• Staff acts harshly toward residents, sometimes in response to cognitively impaired residents acting aggressively toward the staff; well-selected and well-trained staff can deal well with impaired residents

Religion

  • Religion involves participating in the social, educational, and charitable activities of a congregation as well as worshiping.
    • Religion and religious activities provide a vast arena for social networking for older adults.
  • As people undergo physical decline, religion asks them to focus, instead, on moral conduct and spiritual, not physical, “substance” such as the soul
    • Studies find religious involvement in late adulthood is usually associated with less depression and more life satisfaction as long as it is done in moderation.

Religion (cont’d)

  • Frequent churchgoing associated with fewer problems in the activities of daily living among older people
  • Older African Americans who attend services more than once a week live 13.7 years longer, on average, than their counterparts who never attend church
  • In-depth interviews with the churchgoers find reasons such as the following for their relative longevity
    • avoidance of negative coping methods such as aggressive behavior and drinking alcohol
    • evading being victimized by violence
    • hopefulness
    • social support

Marriage

  • 20% to 25% of marriages last half a century or more, only to end with the death of one of the spouses.
  • Couples report less disagreement over finances, household chores, and parenting/grandparenting.
  • Concerns about emotional expression and companionship
    • Older couples show more affectionate behavior when they discuss conflicts, and they disagree with one another less in general.
    • Similarity in personality is less of a contributor to conflict than in midlife, consistent with the finding that similarity in conscientiousness and extraversion is no longer strongly associated with marital dissatisfaction.

Divorce, Cohabitation, and Remarriage

  • Older adults less likely than younger adults to seek divorce; fear of loss of assets, family disruption, and relocation, and older adults do not undertake divorce lightly
    • If divorcing, often because they belong to an aberrant marriage that is punitive or because one of the partners has taken up a relationship with an outsider
  • 4% of older adults of the unmarried population cohabit
    • Less likely than younger people to wish to remarry
    • Older cohabiters report being in more intimate, stable relationships.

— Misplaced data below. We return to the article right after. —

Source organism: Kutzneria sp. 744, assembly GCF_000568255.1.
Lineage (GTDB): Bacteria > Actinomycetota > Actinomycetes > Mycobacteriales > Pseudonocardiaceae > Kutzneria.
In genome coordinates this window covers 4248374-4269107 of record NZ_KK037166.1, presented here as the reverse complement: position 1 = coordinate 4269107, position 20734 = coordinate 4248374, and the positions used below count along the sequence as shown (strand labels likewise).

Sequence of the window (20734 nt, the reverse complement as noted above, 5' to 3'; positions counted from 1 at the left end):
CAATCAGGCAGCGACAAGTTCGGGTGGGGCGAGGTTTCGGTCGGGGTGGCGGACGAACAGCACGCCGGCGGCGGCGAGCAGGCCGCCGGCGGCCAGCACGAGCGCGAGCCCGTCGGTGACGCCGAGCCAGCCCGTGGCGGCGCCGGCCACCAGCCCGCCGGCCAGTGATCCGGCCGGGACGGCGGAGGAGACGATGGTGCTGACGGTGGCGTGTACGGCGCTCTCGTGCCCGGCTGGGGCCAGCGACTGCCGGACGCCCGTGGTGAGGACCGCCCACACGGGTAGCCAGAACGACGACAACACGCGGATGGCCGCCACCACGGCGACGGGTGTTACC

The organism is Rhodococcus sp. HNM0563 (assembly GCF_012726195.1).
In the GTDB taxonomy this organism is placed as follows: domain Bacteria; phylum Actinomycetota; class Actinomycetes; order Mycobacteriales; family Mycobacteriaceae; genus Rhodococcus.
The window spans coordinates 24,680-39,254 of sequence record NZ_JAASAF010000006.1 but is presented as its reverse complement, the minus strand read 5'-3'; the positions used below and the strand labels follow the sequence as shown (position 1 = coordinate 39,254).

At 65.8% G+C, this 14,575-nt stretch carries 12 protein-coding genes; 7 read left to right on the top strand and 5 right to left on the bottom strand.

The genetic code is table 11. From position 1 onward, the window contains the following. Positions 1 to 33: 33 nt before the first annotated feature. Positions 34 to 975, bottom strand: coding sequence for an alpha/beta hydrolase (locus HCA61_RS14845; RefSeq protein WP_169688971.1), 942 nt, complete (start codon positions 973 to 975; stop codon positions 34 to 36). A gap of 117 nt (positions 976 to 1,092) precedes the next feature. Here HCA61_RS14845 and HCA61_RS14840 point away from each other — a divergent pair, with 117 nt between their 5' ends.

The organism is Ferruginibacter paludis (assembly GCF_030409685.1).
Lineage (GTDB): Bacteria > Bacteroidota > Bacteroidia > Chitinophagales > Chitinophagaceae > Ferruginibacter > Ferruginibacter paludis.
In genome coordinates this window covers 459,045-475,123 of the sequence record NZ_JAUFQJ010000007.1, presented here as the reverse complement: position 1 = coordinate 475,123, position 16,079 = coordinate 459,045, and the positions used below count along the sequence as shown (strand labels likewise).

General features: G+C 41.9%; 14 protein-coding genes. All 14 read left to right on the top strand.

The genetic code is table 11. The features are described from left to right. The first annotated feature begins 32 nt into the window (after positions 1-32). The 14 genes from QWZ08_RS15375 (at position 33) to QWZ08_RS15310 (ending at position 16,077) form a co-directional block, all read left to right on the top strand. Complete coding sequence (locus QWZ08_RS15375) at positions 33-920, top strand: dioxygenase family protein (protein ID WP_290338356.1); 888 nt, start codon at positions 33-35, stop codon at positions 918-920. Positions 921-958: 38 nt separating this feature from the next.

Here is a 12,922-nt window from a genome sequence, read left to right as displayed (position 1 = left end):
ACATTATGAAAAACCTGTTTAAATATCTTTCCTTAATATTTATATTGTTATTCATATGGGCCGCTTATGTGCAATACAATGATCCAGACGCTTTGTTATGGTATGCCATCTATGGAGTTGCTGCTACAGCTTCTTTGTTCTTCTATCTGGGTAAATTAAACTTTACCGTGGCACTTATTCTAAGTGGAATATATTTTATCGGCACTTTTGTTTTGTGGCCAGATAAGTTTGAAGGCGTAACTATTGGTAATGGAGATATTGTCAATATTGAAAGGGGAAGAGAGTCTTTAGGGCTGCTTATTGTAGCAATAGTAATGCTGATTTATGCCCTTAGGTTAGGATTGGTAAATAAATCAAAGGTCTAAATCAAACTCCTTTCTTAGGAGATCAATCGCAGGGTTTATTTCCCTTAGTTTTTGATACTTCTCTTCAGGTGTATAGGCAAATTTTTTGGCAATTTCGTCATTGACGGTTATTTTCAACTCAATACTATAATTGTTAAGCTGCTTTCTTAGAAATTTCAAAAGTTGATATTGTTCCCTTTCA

• Younger cohabiters see their lifestyle as a prelude to marriage, older cohabiters are more likely to see their relationship as an alternate lifestyle.

Gay and Lesbian Relationships

  • Gay men and lesbians in long-term partnerships tend to enjoy higher self-esteem, less depression and fewer suicidal urges, and less alcohol and drug abuse.
  • Gay men in long-term partnerships are also less likely to incur sexually transmitted infections.
  • Gay men and lesbians sometimes form long-term intimate relationships with straight people of the other sex; relationships do not involve sexual activity, but the couples consider themselves to be “family” and are confidants.

Widowhood

  • Middle-aged male widowers are relatively more capable of dealing with their loss than older males.
  • Men and women need to engage in the activities of daily living (taking care of their personal hygiene, assuming the responsibilities that had been handled by their spouse, and remaining connected to the larger social community).
  • Widowhood more likely to lead to social isolation than is marital separation
    • Reasons for isolation are physical, cognitive, and emotional

Widowhood (cont’d)

  • Widowhood leads to a decline in physical and mental health, including increased mortality and deterioration in memory functioning.
  • Loss of a spouse heightens risks of depression and suicide among older adults, more so among men than women.
  • Men who are widowed are more likely than women to remarry, or at least to form new relationships with the other sex.
    • Women, more so than men, make use of the web of kinship relations and close friendships available to them.
    • Men may be less adept than women at various aspects of self and household care.

Singles and Older People without Children

  • Single older adults without children just as likely as people who have had children to be socially active and involved in volunteer work
    • Tend to maintain close relationships with siblings and long-time friends
    • Very old (mean age = 93) mothers and women who have not had children report equally positive levels of well-being
  • Married older men without children appear to be especially dependent on their spouses.
  • Parents seem to be more likely than people without children to have the social network that permits them to avoid nursing homes or other residential care upon physical decline.

Siblings

  • Older sibling pairs tend to give each other emotional support.
    • True among sisters (women more likely than men to talk about feelings) who are close in age and geographically close
  • After being widowed, siblings (and children) tend to ramp up their social contacts and emotional support.
    • Support begins to decrease within two to three years
    • A sibling, especially a sister, often takes the place of a spouse as a confidant
  • Twin relationships more intense in terms of frequency of contacts, intimacy, conflict, and emotional support
    • Frequency of contact and emotional closeness declines from early to middle adulthood, but increases again in late adulthood (mean age at time of study = 71.5 years)

Friendship

  • Older people narrow friendships to friends who are most like them and share similar activities.